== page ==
George Bengal: A hero for animals

PHILADELPHIA (WTXF)  George and Carole Bengal welcomed FOX 29 into their home even though their doctor had just told them the medical team could do no more.

But this is not about what could have been. It's about a life well-lived and about the promise of all that will spring from it.

Bengal’s quest to protect animals from cruelty and bring their torturers to justice grabbed the national spotlight through two hit shows. He's been featured on Animal Planet and Nat Geo.

Awareness is the first step toward change. Bengal and his Humane Law Enforcement Team’s battled against the scourge of dog fighting in the Philadelphia area thrust the barbaric blood sport onto the international stage.

“Some of these fights that went off, especially during that Nat Geo series were animals that were actually, one was from overseas where the fight was set up," Bengal explained. "They actually flew the animal here. The only way you do that is when you’re at that high end, that’s a million dollar fight."

In all, more than 50 dogs saved with dozens of arrests. Some of those criminals are still behind bars.

“We have countless stories about George, but one sticks out in my mind because he literally saved us," said FOX 29's Chris O'Connell. 

The scene was a South Philly hoarder’s home with hundreds of animals and FOX 29’s Chris O’Connell was on live.

 “They jumped in and protected us from a very violent person. He made sure we made it to the police station. He made sure we were uninjured," O'Connell explained. "He not only had a passion for helping animals but he also helped us as people and that’s what makes him the guy he is."

Bengal’s animal and people saving exploits have made one big impact on Philly’s tough-guy journalists.

“I’ve seen him at everything from cockfighting rings to animal fighting rings. He’s always an advocate for the community and for the animals,' said FOX 29's  Dave Schratwieser “Everybody I know who’s been around George for all these years knows what a top notch guy he is."

“Here’s the influence of George Bengal. Here’s the back of our truck and you can see it’s loaded down with supplies because we often see strays," said FOX 29's Steve Keeley.

FOX 29’s Steve Keeley is taking a page from Bengal’s Humane Law Enforcement book summed up by the motto on their trucks  “Help is on the Way.”

“You’d think after being a cop for 20 years, that somebody would deservedly take it easy and rest a bit and maybe take up a hobby, but not George," Keeley said.

George Bengal’s Humane Law Enforcement career began after he retired from the Philadelphia police force. And before that? Bengal served our nation in the Vietnam War. He was drafted in 1966 and was exposed to asbestos somewhere along the way.

“For this cancer to develop, from what I’m being told, it takes about 50 years from the time you’re exposed to the time it’s actually coming out in your system," Bengal said.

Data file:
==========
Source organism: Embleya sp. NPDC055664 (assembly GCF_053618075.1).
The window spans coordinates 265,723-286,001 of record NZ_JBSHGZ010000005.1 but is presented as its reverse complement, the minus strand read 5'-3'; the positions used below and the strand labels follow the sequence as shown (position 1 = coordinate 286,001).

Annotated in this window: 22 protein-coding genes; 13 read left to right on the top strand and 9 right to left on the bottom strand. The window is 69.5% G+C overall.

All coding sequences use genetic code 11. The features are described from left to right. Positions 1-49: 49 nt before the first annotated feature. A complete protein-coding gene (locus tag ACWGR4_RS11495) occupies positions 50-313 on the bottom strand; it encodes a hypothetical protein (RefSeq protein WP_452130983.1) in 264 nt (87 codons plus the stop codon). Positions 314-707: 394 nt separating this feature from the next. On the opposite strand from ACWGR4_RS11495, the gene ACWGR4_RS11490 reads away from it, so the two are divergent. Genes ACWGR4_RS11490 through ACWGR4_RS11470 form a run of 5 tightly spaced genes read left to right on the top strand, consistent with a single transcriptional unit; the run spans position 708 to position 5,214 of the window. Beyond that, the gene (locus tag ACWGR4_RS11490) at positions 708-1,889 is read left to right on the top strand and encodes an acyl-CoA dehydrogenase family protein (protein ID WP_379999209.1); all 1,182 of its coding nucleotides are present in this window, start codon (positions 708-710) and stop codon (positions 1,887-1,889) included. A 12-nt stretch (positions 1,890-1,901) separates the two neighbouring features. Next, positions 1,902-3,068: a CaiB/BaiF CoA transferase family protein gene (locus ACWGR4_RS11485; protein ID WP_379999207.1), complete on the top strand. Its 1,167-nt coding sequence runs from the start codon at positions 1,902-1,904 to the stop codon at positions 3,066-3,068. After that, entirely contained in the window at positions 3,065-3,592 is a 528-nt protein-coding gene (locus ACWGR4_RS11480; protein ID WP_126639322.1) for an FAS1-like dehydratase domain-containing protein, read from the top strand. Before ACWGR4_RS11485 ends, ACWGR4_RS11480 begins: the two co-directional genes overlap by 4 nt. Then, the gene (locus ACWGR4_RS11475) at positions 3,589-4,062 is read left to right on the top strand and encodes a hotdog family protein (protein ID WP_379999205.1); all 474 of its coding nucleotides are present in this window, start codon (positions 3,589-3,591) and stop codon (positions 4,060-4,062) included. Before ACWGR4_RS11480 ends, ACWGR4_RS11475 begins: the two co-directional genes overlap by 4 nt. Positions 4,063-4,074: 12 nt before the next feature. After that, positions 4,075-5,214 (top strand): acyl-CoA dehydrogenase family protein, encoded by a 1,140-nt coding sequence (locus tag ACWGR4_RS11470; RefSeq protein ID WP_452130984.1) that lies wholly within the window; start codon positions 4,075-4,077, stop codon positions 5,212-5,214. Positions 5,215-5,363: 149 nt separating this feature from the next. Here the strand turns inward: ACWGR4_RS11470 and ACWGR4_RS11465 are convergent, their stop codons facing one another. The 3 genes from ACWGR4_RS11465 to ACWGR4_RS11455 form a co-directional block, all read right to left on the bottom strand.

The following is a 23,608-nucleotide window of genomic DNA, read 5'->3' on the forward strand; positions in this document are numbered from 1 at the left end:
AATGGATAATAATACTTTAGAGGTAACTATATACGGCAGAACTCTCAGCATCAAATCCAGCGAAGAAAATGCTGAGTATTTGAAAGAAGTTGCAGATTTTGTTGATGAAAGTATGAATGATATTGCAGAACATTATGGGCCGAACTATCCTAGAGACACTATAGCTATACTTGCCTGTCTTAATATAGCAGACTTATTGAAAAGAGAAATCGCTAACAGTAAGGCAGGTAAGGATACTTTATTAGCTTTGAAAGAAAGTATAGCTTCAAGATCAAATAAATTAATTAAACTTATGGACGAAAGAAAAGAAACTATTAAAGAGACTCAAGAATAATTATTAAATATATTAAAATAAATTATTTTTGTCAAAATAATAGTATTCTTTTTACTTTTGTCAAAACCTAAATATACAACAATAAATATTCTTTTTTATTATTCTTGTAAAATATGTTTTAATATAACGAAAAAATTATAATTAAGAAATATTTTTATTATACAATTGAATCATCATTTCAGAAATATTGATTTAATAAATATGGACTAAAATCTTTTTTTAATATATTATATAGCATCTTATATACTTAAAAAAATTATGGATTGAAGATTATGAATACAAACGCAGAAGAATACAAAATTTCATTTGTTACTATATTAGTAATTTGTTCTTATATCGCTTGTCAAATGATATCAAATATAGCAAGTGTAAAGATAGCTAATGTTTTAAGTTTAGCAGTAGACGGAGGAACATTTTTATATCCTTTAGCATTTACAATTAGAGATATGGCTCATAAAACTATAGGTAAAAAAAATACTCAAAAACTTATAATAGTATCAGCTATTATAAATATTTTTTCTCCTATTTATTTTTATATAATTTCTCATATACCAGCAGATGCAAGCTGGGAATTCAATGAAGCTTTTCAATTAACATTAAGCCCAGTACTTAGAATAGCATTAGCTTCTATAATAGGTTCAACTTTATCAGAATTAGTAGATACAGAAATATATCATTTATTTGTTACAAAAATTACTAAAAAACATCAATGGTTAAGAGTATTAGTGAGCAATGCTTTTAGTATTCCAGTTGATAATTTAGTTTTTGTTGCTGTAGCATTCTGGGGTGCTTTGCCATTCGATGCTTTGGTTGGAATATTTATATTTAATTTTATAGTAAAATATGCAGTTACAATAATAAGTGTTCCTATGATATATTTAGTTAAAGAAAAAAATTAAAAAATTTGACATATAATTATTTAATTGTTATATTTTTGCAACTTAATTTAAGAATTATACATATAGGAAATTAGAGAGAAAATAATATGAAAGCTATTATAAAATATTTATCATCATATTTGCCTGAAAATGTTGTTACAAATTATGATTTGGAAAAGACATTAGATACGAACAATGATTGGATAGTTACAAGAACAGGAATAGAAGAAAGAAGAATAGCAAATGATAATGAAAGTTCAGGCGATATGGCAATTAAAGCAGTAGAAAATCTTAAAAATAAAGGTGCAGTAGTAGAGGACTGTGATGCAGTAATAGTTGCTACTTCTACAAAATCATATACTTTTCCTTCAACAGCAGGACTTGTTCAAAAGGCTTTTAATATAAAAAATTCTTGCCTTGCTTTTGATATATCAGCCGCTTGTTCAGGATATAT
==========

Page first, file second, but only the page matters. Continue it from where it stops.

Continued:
“50-years ago, you were serving our nation during the Vietnam Era,' FOX 29's Lucy Noland asked. George responded,“Yeah, that would have put me right in my military years.

Bengal’s ringtone “Moves Like Mick Jagger” blared as his PSPCA family surprised him with a celebration his career and his dogged determination to stop animal cruelty.”

 “I ain’t going to make this sound like a eulogy because my man’s right there and he’s still fighting. And also I already told you I’m getting married in 10 years and I’m going to need you to be my best man," Wayne Smith explained. 

Smith launched right into a story about a big rooster raid at a known drug corner where police backed them up.

“Police pulls up. Me, Jason, George jumps out of the car. Some guy that’s selling drugs takes off running. What does George do? Start chasing the guy who’s selling the drugs," Smith said.

Bengal’s right there in the trenches with his officers.

“You look to your side, he’s going to be doing the same exact thing. So if I’m wrangling pit bulls, wrangling rooster, wrangling bulls, or whatever the case may be, he’s standing right there next to you grabbing the animal, too, " Smith said.

From around the world; emails, texts and tweets have been pouring in thanking Bengal for all he’s done for the voiceless.

“It’s unbelievable. As his wife, I’m very proud. He’s my hero. I’ve gotten to share him with the world.”

But what the world doesn’t know is that this fierce warrior in the fight against animal abuse also cuts a mean rug on the dance floor.

35 years ago, George and Carole met on the dance floor. Pretty much every Saturday since date night has also been dance night.

"When George learned of his illness and we learned the type of cancer that it is, as much as you’re hopeful and all, we did go out to our favorite spot and we danced that night.," Carole explained. "And he said to me ‘This will probably be the last time that we dance.’ And it was. So we had it. Then I said to him, ‘Our next dance will be in heaven.’” 

Yet to countless animals George Bengal to this day is an angel on Earth. The PSPCA  has just established the George Bengal Fund to prevent animal cruelty.

Georges' greatest wish is that his mission and his law enforcement team not only continues but grows. Donations are vital.

Amazingly, even though his 10 officers respond to calls in 22 Pennsylvania counties. They get no public funding. If you wish to donate, please click here and for more information click here.

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